A World Bank and European Union (EU)-certified trainer in renewable energy, Mr Peter Konings, has extolled the quality of manpower in the energy sector in Ghana and noted that training them further could contribute to the country’s energy security.
Mr Konings, who is with the Asia-Pacific Group, called on authorities to “give a little budgetary support for the maintenance of photovoltaic (PV) systems in the country to prevent them from becoming white elephants.”
He made the call at Sogakope recently during a training of trainers course organised by Johs. Gram-Hanssen A/S, a Danish company, for personnel of its local partners, Best Solar, and their technicians.
The company is implementing a World Bank-funded government project to procure, supply and install Solar Stand Alone Power Systems and Rechargeable Lanterns for some 150 Off-Grid Basic Schools in 98 districts across Ghana.
Although the country has only one major solar power system of two megawatts in the Northern Region, there are several stand-alone off-grid solar systems dotted across the country.
The intensive course, which was facilitated by two World Bank and EU Certified Trainers, Dr Mohammad Hafidz Machfudz of the University of Indonesia and Mr Konings, was a vital component for the transfer of knowledge and creating awareness and maintenance culture in renewable energy in general.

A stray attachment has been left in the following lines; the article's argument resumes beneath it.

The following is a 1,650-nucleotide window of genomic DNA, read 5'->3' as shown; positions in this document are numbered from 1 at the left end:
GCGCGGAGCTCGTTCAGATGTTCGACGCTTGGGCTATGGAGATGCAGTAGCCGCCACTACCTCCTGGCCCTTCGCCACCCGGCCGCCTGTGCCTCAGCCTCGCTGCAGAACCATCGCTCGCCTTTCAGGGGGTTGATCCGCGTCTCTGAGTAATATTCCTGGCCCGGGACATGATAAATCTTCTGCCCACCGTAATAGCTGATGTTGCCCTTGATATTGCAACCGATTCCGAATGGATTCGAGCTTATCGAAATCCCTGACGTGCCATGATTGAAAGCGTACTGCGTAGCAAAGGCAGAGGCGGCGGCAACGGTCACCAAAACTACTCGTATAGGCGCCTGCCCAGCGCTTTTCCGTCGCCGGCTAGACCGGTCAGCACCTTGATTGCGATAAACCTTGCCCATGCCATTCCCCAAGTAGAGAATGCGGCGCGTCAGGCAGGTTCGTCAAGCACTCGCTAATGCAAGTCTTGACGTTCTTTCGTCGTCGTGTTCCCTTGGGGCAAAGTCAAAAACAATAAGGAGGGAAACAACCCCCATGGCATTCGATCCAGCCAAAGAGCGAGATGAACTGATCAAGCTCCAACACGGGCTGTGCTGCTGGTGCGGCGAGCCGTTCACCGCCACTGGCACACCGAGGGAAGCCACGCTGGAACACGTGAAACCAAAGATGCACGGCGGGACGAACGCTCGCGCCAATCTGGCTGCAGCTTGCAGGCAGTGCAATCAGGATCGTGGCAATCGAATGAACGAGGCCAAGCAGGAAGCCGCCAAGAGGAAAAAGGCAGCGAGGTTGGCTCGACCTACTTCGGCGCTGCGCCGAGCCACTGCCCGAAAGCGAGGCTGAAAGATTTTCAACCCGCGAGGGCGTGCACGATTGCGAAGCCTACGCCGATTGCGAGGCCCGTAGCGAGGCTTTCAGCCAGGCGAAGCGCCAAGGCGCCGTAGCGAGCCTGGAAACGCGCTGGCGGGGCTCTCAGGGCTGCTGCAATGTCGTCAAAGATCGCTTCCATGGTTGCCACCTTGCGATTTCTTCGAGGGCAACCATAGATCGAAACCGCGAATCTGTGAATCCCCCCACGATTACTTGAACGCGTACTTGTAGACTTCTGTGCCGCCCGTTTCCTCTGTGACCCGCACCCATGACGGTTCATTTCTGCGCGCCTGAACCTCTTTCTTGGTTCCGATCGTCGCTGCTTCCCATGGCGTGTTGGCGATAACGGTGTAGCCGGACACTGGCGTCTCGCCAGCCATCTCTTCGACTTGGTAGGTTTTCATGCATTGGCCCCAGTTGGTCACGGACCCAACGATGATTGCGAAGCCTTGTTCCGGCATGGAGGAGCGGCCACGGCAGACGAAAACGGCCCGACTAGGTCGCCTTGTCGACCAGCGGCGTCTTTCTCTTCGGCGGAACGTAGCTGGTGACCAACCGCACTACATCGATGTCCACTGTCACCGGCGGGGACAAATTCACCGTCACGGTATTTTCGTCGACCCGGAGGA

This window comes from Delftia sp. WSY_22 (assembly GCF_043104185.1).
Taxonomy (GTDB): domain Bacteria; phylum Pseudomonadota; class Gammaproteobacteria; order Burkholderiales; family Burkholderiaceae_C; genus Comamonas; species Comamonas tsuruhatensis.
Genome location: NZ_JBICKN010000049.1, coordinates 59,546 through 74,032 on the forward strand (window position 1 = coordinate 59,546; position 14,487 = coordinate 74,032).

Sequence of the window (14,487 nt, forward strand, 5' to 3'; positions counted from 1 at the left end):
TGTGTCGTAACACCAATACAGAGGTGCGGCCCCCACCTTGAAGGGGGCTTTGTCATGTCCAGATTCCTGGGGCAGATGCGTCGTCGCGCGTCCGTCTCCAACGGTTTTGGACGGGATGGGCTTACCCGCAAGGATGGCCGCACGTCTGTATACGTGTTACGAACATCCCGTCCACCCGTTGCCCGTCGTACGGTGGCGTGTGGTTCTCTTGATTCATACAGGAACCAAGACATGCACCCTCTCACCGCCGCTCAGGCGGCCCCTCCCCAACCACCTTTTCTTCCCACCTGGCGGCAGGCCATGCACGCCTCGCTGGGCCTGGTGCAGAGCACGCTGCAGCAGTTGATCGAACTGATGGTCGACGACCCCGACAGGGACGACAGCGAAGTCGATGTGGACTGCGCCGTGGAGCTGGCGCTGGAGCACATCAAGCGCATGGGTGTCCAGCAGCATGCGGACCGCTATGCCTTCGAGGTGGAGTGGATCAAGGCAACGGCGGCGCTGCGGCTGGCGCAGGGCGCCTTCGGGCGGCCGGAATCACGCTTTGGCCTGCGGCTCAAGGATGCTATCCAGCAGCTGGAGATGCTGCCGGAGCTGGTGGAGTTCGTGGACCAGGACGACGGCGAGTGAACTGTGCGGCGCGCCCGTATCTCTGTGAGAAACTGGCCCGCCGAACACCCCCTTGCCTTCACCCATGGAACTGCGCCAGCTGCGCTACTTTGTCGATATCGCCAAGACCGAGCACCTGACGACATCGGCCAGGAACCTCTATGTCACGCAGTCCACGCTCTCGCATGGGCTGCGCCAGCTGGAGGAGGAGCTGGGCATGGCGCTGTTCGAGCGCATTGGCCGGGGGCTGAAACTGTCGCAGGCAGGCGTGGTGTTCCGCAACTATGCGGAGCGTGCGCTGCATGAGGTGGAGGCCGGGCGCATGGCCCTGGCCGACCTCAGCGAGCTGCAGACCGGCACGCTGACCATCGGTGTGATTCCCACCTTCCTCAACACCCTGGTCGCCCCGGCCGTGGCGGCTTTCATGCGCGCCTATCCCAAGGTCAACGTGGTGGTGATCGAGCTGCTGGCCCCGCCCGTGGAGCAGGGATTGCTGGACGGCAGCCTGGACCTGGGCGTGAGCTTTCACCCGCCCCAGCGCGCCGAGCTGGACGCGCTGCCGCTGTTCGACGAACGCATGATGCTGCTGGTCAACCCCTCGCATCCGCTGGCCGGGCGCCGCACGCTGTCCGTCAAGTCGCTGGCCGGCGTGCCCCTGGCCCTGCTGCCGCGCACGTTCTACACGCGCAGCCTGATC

He cited the example of some African countries where solar street lights were provided free of charge by some NGOs to various communities, but due to lack of maintenance or budgetary support for maintaining the systems, they only lasted for a year instead of eight to 25 years in some cases before they could be replaced.
The expert also advised the participants to form what he termed “Maintenance Gangs” and approach authorities to secure such maintenance contracts to improve maintenance culture.
The Country Managing Director of Johs. Gram-Hanssen A/S, Mr Prosper Governor, disclosed that the implementation of the PV systems had started in earnest and was expected to be completed by March 2015.